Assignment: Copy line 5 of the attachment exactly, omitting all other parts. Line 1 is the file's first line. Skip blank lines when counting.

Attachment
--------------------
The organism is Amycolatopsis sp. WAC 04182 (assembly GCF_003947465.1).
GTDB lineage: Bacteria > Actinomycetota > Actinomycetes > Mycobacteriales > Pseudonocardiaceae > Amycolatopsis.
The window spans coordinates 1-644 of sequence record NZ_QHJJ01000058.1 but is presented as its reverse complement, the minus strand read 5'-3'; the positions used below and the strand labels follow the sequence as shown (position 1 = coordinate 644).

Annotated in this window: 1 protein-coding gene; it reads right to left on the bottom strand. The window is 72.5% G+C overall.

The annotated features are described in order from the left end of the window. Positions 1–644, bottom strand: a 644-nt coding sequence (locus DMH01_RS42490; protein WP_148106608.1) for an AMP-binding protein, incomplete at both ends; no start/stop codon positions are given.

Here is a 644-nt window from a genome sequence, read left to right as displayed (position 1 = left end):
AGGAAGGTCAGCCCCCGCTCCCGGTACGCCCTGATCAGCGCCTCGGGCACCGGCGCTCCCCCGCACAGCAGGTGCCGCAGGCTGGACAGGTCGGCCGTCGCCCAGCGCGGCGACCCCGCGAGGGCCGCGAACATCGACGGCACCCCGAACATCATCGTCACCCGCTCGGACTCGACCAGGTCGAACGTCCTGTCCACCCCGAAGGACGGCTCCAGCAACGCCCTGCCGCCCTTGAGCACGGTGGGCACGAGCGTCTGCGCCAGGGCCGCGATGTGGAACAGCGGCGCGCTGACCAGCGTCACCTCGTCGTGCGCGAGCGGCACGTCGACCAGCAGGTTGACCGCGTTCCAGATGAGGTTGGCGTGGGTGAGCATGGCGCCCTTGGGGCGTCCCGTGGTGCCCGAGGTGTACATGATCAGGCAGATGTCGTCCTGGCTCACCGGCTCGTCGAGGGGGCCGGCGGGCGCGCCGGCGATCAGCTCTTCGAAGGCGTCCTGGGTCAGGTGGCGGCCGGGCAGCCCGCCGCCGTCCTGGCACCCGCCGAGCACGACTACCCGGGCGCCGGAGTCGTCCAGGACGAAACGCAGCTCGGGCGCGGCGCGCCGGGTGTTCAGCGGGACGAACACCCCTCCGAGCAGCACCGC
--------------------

The annotated features are described in order from the left end of the window. Positions 1–644, bottom strand: a 644-nt coding sequence (locus DMH01_RS42490; protein WP_148106608.1) for an AMP-binding protein, incomplete at both ends; no start/stop codon positions are given.